Awfully sleepy –
#72. JDM to DPM (ALS, 1p.)
November 17, 1943
As you have probably discovered from the outside of the envelope, I am now field grade. Bill Heindl brought me the news to the hospital this morning (which I ought to be out of very soon). So I haven’t had a chance yet to walk around with the leaves on. Bill became a Capt. It is a good feeling after sweating it out for so darn long. It sounds so high and mighty that I don’t know whether to believe it or not. Please call 9 Beverly and let them know, I will write them soon. I am also thrilled about the extra 95 chips a month.
I have received two letters from you since being in here. They came yesterday and the day before – dated Oct 24 & 25. I think the pictures are wonderful, especially the askew one of Penny in profile with the lake in the background. Why wasn’t a closer-up one of you included?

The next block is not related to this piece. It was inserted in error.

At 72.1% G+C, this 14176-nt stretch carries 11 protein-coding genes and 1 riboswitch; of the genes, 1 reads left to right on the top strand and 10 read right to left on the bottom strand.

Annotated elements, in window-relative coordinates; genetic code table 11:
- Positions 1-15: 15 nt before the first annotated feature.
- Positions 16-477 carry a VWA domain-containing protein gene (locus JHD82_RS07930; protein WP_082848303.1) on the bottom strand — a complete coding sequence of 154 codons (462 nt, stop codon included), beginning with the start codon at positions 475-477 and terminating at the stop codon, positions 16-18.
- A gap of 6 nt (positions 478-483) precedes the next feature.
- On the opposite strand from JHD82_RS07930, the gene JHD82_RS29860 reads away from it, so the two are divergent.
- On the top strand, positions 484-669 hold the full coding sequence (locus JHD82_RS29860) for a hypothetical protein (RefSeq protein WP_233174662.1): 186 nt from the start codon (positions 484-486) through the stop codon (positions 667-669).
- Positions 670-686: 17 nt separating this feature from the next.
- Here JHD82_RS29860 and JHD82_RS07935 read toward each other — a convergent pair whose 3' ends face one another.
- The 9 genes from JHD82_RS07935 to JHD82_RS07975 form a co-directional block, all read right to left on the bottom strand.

Pardon me for making this so short – but it does have news in it, doesn’t it!
#73. DPM to JDM (ALS,pp.)
November 23, 1943
Hi, Old Sweetheart,
When we went to Utica it was a normally gray Sunday, but dry and not terribly cold. When it rained just as we went to eat, it was a bit sloppy for open-toed shoes and no rubbers or galoshes, but by the time we got out of the restaurant it had already turned to snow, and the streets were white in a matter of minutes as it was falling in big wet chunks that piled on headlights and windshields in a sticky mess.
As we left Deerfield the lights went completely out, so we phoned Margie that we’d be up there to sleep, but while I was phoning the man in the Ramp garage had discovered and remedied the cause. At first he’d said he couldn’t, and that there wasn’t another garage open in the city, and of course no service stations.